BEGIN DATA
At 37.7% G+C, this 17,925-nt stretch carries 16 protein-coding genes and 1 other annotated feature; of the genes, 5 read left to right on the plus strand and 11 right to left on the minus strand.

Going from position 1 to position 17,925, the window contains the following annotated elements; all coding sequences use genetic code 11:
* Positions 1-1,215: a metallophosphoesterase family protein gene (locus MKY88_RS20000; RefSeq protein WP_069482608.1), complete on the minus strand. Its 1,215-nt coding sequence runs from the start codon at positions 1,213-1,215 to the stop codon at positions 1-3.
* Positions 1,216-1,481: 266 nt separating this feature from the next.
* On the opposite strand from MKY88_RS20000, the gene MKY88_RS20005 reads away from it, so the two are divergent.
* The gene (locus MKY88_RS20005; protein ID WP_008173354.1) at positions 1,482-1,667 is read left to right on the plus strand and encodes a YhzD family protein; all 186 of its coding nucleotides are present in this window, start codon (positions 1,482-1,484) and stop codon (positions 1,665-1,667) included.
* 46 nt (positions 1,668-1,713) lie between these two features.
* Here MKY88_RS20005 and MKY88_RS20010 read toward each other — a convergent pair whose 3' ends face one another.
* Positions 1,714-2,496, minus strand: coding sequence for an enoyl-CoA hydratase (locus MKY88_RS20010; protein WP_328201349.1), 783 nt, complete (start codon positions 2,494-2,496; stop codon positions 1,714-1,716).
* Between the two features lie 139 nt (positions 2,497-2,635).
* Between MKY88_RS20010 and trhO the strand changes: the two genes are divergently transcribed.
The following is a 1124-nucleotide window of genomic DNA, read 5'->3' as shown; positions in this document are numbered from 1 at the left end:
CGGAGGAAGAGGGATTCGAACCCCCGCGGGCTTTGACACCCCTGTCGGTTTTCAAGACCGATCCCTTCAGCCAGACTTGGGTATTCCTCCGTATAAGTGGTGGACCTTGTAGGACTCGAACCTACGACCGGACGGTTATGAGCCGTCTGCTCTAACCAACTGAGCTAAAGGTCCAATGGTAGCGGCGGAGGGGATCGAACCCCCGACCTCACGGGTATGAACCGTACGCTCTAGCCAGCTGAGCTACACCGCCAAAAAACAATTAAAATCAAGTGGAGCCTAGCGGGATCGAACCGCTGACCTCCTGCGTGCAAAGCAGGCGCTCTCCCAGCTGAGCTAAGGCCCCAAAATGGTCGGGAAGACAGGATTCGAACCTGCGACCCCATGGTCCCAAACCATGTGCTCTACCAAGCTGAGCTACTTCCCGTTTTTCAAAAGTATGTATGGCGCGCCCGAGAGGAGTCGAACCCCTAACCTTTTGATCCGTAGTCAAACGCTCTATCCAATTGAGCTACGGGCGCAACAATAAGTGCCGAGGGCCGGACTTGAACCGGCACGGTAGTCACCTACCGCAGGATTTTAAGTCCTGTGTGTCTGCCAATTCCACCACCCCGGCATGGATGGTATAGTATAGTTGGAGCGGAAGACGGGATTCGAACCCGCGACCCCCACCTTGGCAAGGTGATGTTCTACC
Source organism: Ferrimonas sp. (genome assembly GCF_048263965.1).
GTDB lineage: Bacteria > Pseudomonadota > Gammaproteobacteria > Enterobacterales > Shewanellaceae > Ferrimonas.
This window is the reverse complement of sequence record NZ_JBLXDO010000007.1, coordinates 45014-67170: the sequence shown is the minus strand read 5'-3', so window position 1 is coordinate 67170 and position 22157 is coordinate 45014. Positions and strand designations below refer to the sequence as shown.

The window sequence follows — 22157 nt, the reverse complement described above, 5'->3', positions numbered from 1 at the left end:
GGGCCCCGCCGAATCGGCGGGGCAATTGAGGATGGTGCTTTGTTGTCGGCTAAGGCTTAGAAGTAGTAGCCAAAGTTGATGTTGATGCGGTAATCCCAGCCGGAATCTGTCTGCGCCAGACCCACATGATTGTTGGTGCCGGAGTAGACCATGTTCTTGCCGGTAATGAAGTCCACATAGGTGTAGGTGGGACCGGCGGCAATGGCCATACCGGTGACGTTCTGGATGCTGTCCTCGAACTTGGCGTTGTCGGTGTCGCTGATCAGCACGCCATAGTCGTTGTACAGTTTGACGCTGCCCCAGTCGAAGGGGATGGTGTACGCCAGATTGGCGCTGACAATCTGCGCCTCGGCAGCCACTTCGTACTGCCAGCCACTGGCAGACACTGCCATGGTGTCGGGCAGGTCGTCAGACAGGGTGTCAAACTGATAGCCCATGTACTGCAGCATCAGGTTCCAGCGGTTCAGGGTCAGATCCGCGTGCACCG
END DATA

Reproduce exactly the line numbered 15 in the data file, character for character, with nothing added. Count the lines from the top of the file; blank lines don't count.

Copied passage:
GTDB lineage: Bacteria > Pseudomonadota > Gammaproteobacteria > Enterobacterales > Shewanellaceae > Ferrimonas.